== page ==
Almost every person who loves dogs has thought of getting one as a pet. It’s true that that they make for extremely cuddly, adorable, and loyal companions, but taking care of a dog is a big responsibility and a full-time job. While snuggling up with them could be the main reason why many dog lovers make this decision (which, of course, is super cute and therapeutic), it’s important to know whether you’re ready to take care of a dog or not. This is why proper research must be done before choosing what kind of dog is good for you.
There are several factors to consider before you bring a four-legged friend home. Ask yourself questions such as whether you have any family members who will be uncomfortable or allergic with a dog around all the time, whether you will be able to devote enough time to your dog to look after them, whether you want a small dog or a big dog, and so on. Let’s take a look at the factors to consider when choosing a dog.
Factors to Consider While Choosing a Dog
Numerous elements should be taken into account before choosing the dog that’s the right fit for you. Those factors are as follows:
Size of the Dog
Perhaps you’re someone who likes smaller dogs that are easier to carry around, or maybe you want to go for a dog who is bigger and can match an energetic, outdoor lifestyle. Maybe the goal is to find a dog who will protect you in more ways than one. In case you’re not sure of what size works best for you, a medium-sized dog is always a good option.
If you’re getting a small dog, remember that they are more vulnerable and delicate. If they are mishandled or accidentally stepped on, it can cause them serious harm. The little ones also tend to be more sensitive to colder weather and don’t always fare well in it. Therefore, if you live somewhere where it’s really cold, this is a factor you have to consider seriously.
Obedience training is very much required among smaller dogs as well, and many of these little furry creatures tend to develop an attitude where they pretend to be tougher just to make up for their tiny size. Make sure that you are ready to deal with that too.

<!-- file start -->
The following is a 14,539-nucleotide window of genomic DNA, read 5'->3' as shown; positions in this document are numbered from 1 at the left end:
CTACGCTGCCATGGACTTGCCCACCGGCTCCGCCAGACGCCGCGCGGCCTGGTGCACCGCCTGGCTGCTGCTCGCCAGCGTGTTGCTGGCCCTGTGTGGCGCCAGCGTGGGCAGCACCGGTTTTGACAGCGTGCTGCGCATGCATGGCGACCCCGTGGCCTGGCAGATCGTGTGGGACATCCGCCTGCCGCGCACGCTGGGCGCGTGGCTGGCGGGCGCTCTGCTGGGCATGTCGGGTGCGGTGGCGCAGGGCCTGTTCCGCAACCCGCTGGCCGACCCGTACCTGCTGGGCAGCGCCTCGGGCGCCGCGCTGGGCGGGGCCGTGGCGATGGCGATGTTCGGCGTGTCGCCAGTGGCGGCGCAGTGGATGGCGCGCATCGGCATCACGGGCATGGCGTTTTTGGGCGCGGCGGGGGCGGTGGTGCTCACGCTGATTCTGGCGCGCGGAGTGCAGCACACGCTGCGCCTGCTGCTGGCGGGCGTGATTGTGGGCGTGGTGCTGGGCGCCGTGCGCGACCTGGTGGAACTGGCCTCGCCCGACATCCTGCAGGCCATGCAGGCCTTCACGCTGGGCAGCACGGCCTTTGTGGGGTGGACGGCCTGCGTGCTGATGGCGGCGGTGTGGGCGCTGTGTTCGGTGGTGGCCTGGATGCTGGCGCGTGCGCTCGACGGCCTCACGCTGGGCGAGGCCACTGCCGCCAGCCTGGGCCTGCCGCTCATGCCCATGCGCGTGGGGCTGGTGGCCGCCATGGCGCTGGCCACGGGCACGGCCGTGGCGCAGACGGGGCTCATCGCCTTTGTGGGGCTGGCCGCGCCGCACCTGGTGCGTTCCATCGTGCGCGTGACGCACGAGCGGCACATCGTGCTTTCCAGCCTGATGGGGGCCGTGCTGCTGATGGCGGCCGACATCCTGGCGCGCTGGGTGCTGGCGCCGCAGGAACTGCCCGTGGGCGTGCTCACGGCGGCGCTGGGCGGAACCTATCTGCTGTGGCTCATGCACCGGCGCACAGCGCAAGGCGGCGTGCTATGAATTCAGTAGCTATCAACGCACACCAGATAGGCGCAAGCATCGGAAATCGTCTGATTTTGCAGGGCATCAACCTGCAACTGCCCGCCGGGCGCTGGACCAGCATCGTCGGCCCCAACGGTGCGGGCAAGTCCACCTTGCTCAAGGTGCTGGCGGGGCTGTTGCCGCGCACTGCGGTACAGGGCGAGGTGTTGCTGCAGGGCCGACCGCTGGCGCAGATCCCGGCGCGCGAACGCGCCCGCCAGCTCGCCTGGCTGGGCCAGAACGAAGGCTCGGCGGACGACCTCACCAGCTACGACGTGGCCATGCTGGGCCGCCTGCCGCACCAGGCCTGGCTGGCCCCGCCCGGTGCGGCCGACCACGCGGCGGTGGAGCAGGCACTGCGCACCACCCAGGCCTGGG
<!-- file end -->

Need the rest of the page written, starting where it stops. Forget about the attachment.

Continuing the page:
If big dogs are what you prefer, you must remember that they will require more space to move around. Even wagging their adorable tails will need more space, and if not given that space, they might end up hurting themselves or even damaging objects around the house. A bigger dog also means more expenses, because you will have to spend more on their food, medical treatments, supplies, and so on. Training bigger dogs is a task as well, so get ready to devote some time to that.
Level of Activity
Dogs are known to be energetic beings, and the level of energy does vary from one dog to another, depending on their breed. However, just the breed of a dog can’t be relied upon to determine how energetic a dog is. Regardless of the size or breed of a dog, they require regular exercise to stay healthy. Therefore, be sure that you can give them that time each day.
If you feel that your routine is too busy to go for multiple walks every day, it’s best to stick to dogs with lower energy. However, if you want a dog who loves to play and will serve as a fantastic jogging partner, then you can go for breeds that are higher on energy.
Keep it mind that you will have to carve out time so as to take your dog out on walks or engage in whatever are the required activities to get out their pent-up energy. If a dog is constantly barking, digging up the ground, or running around the house with so much energy that they end up breaking things, then it means that they’re in need of more activity.
Behavior-related issues could arise if a dog isn’t allowed to explore different activities because of all their energy. Therefore, ensure that your dog is given the required attention and exercise in this regard.
Appearance and Maintenance
The appearance of a dog is closely related to how well-groomed they are, and therefore, maintenance is an essential element to remember when keeping a dog. While every dog requires grooming, some need more attention in this department based on the kind of hair coat they have. For instance, if you have a dog whose hair keeps growing at an exponential rate, routine grooming is a must.
The dogs that have a smoother coat and shorter hair, on the other hand, tend to shed more, which of course leads to a lot of cleaning up. If your dog has long ears, you need to clean its ears more frequently and also keep an eye out for ear infections. Some dogs also drool more than others and hence need to be cleaned up more often.
The first six months of a puppy’s life are super important because this is when they are socialized and begin to learn how to behave. At this age, dogs require a lot of attention and training. Hence, be prepared to spend a lot of time training your dog, during which small accidents might occur and they will probably end up chewing on your personal items, furniture, and so on. These issues will slowly go away once they’re properly trained.
If you want to get an idea of the attitude, energy level, and temperament of your new dog, then getting an adult dog is a good idea. Not all adult dogs are trained, but most of them receiving basic training and socializing skills, which makes it easier for them to adapt to their new homes. Senior dogs, too, are a good choice if you’re looking for a dog that won’t make you run around too much due to their immense energy. They serve as loyal companions and their compassion makes them wonderful pets to have around the house, especially for those who don’t have enough time to invest in training their new dog.